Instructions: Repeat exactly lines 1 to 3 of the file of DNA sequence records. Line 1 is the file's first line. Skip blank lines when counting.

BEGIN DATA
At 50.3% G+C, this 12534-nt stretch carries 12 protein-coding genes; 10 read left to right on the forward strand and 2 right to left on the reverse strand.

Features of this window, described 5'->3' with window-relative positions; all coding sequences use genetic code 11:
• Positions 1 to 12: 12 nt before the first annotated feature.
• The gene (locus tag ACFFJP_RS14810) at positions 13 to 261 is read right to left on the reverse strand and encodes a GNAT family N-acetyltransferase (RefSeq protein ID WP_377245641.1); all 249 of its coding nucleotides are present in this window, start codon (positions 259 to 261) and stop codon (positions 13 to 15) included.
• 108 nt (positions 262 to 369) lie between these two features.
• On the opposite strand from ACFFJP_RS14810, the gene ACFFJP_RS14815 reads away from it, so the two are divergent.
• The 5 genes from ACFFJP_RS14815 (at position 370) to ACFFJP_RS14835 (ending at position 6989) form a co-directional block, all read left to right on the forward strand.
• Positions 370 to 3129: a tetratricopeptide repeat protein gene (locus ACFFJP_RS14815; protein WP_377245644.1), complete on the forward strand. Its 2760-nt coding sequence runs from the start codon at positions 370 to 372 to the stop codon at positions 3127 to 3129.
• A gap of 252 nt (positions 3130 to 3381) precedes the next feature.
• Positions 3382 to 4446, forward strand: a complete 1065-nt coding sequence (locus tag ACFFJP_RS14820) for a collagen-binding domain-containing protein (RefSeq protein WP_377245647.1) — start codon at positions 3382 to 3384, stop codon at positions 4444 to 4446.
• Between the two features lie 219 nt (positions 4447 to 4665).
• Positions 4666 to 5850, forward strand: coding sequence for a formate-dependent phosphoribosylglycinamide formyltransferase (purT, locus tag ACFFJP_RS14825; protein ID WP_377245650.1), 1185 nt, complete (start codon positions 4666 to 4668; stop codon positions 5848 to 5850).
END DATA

At 50.3% G+C, this 12534-nt stretch carries 12 protein-coding genes; 10 read left to right on the forward strand and 2 right to left on the reverse strand.

Features of this window, described 5'->3' with window-relative positions; all coding sequences use genetic code 11:
• Positions 1 to 12: 12 nt before the first annotated feature.